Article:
Press Release: Immigration Raids Create Economic Distress and Emotional Trauma for Children, New Report Finds
La Raza, October 31, 2007
Marie Watteau, NCLR
Simona Combi, Urban Institute
FOR IMMEDIATE RELEASE
Oct 31, 2007
A new report released today by the National Council of La Raza (NCLR) and the Urban Institute found that for every two people detained in immigration enforcement operations, one child is left behind. Two-thirds of these children are U.S. citizens and a similar share is under age ten.
The report, Paying the Price: The Impact of Immigration Raids on America’s Children, details the consequences of immigration enforcement operations on children’s psychological, educational, economic, and social well-being. It also outlines the heavy burden that workplace raids are placing on communities, school systems, social service providers, and religious institutions, which have acted as first responders for families in these incidents.
“The local governments and communities we studied did not have adequate resources to deal with children’s needs in the aftermath of the raids,” said Randy Capps, a demographer with the nonpartisan Urban Institute. “At the same time, the federal government did not have in place policies and procedures that explicitly consider the protection of children.”
A team of researchers from the nonpartisan Urban Institute studied three communities that experienced large-scale worksite raids by U.S. Immigration and Customs Enforcement (ICE) agents within the past year: Greeley, Colorado; Grand Island, Nebraska; and New Bedford, Massachusetts. A total of 912 people were arrested and 506 children were directly affected.
NCLR funded the study to obtain an independent, objective assessment of how recent immigration actions have affected the children of immigrants.
“That we are putting the youngest, most vulnerable members of our society at profound risk is something that must be taken into consideration in any policy decision. This report clearly demonstrates that it may be years before we know the full effect of the worksite raids on these children and the long-term costs to our society,” stated Janet Murguía, NCLR President and CEO.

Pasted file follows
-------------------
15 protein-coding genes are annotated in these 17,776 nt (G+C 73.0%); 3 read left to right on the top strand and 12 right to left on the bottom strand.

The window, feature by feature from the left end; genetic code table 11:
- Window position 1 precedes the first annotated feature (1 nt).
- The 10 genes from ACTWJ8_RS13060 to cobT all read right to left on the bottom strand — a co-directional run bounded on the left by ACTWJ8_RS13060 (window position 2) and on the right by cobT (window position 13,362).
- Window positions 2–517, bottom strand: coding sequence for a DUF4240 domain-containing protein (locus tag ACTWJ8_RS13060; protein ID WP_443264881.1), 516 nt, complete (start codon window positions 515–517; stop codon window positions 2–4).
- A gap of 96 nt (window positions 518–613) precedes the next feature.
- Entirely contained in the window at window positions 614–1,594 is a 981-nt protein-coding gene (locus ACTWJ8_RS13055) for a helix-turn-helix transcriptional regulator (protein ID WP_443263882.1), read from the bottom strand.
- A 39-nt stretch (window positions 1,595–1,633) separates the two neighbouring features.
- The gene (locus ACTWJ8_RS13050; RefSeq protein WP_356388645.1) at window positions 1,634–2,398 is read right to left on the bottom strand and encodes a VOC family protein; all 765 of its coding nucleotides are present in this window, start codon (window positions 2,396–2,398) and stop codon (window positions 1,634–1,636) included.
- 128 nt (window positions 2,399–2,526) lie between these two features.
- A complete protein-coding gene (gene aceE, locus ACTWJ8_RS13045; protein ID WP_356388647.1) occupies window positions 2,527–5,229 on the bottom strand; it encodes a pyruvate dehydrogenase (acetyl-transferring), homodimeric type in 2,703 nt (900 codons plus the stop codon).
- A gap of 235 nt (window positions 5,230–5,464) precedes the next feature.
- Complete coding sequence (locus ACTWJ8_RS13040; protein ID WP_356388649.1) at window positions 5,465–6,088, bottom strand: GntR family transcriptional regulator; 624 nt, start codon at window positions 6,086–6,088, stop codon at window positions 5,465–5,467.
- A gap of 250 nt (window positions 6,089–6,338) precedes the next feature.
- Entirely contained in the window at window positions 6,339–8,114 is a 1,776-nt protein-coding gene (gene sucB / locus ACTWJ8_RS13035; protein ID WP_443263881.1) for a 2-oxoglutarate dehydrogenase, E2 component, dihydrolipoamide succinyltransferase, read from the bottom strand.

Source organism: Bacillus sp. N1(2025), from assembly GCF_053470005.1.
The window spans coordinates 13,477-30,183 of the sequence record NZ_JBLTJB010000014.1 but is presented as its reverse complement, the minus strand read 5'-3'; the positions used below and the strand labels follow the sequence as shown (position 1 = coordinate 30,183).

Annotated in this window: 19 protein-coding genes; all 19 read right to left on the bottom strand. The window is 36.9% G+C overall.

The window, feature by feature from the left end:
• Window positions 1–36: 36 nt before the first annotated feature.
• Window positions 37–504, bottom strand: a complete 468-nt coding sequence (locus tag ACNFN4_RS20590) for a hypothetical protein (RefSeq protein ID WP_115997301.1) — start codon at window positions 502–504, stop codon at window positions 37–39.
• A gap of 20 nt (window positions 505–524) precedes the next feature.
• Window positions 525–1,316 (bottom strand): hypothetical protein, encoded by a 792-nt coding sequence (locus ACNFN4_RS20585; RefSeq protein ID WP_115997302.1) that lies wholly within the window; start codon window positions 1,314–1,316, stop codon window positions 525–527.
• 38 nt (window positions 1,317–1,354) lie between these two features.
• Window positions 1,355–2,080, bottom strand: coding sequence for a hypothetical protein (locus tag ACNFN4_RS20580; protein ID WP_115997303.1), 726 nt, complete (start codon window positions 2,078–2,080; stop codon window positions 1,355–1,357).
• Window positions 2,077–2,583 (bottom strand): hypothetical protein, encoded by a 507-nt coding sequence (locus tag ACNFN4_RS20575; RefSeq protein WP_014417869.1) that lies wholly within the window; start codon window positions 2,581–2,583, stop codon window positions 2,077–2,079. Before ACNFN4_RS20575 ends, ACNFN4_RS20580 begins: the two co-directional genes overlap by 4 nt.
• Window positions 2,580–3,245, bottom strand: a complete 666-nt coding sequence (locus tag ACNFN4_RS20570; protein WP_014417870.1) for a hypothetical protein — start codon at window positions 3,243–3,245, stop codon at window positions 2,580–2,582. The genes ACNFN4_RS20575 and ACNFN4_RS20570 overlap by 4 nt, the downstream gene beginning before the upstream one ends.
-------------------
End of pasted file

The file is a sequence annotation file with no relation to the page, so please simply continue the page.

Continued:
The study found that the raids forced schools, child care providers, and extended families to act swiftly as important safety nets for children. On the day of the raids in all three sites, for example, the school districts made sure that children were not dropped off to empty homes or left at school overnight.
“Strong extended networks of families and friends took on significant caregiving and economic support responsibilities for children with parents arrested in the raids,” said Urban Institute researcher Rosa Maria Castañeda. “These resourceful networks were effective in ensuring that no children were left alone or taken into the custody of the state.”
Additional findings from the report include:
* ICE’s processing and detention procedures—especially the lack of telephone access and the holding of many detainees outside their home states—made it difficult for detainees to contact their families or other caregivers to arrange for child care.
* The vast majority of children remained with a second parent, but some were without their single parent or both parents following the raid. For example, in Grand Island, 17% of children affected had both parents arrested.
* The resources of extended families and friends were depleted quickly, and support from the nonprofit sector generally lasted for only three or four months. Yet, some parents remained in detention for up to six months, and it took even longer for some parents to have their immigration cases adjudicated.
* Children experienced the emotional trauma of their parents’ sudden absence, often personalizing the cause of the separation and feeling abandoned or fearful that their parents could be abruptly taken away from them.
* In all three cities, affected families hid in their houses and were reluctant to open the door to visitors offering assistance for weeks after the initial raid.
* Mental health experts noted that children’s and parents’ fears and the events surrounding the raids led to depression, post-traumatic stress disorder, separation anxiety, and suicidal thoughts in children.
The report makes a series of recommendations for policy-makers, local officials and service providers, and Immigration and Customs Enforcement to ensure that children are protected when raids occur. These recommendations include:
* ICE should assume that children will be affected whenever adults are arrested in worksite enforcement operations and should develop a consistent policy for handling detained parents.
* Congress should provide oversight of immigration enforcement activities to ensure that children are protected and should also consider providing resources to school systems and local agencies that respond to children’s needs.
* Schools should develop systems to ensure that children have a safe place to go in the event of a school-hours raid.
* Social services and other public agencies should prepare plans to respond to immigration raids and develop outreach strategies to assure parents and other caregivers that it is safe to seek emergency assistance and support for children under such circumstances.
In light of the report, NCLR has asked Congress to hold hearings as soon as possible regarding the status of children in the aftermath of raids.
[Editors Note: Paying the Price: The Impact of Immigration Raids on America’s Children, by Randy Capps, Rosa Maria Castañeda, Ajay Chaudry, and Robert Santos, can be downladed or read on-linehere.]